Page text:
Five things for pharma marketers to know: Monday, August 3


Shire said it will buy Foresight Biotherapeutics for $300 million, netting the drugmaker an investigational pinkeye treatment in the process. Shire chief executive Flemming Ornskov said he sees synergies between Foresight's pinkeye therapy, FST-100, and its own experimental dry-eye compound, lifitegrast.

Novartis sold three of its investigational drugs into a separate company, Mereo BioPharma Group, a new biopharmaceutical company. The three compounds, BPS-804, BCT-197 and BGS-649, aim to treat brittle bone syndrome, acute exacerbations in COPD and hypogonadotropic hypogonadism, respectively. Mereo is based in London. Novartis has taken an undisclosed equity stake in the company.

Adoption of new blood thinners, like Bristol-Myer Squibb's Eliquis, Boehringer Ingelheim's Pradaxa and Pfizer's Xarelto, has a material cost: deadly side effects, according to a story in the Milwaukee Journal Sentinel . An investigation by the newspaper and MedPage Today found that 8,000 deaths have been linked to the new drugs since 2010, compared to 700 deaths from warfarin, which is the previous standard of care. The Sentinel also writes that vital data backing up one of Eliquis' major benefit claims—that it reduces deaths in people with atrial fibrillation—was missing from the trial. An FDA reviewer Thomas Marciniak stated that “if there was one more death among Eliquis patients or one less warfarin death [in the trial], the benefit would no longer be considered statistically significant.”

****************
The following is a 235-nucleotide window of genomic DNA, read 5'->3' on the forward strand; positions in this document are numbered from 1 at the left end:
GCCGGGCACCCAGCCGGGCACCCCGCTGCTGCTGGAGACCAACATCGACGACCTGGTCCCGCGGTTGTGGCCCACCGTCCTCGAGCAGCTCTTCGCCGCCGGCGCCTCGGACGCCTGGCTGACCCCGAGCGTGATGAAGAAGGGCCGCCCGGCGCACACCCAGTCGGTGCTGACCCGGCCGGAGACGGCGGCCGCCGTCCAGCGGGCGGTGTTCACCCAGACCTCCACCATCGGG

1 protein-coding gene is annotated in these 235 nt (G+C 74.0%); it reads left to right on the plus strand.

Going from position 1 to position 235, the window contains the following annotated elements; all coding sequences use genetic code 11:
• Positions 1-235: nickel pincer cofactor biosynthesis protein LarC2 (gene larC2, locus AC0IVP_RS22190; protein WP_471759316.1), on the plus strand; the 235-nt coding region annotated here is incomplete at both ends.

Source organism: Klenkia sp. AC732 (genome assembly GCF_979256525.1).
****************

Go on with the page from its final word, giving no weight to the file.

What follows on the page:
As new and effective cancer therapies reach the market, concerns over how patients will afford them continues to grow, Reuters reported. As immunotherapies, like Merck's Keytruda and Bristol-Myers Squibb's Opdivo, continue to gain traction, the price for covering these drugs could skyrocket the cost of cancer care.

President Obama recently signed an executive order detailing the national HIV/AIDs strategy, including a focus on pre-exposure prophylaxis treatments, like Gilead Sciences's Truvada, which prevents the chance of being infected with the disease by 92%. Buzzfeed looked at the stigma around the drug and the reasons behind its slow adoption.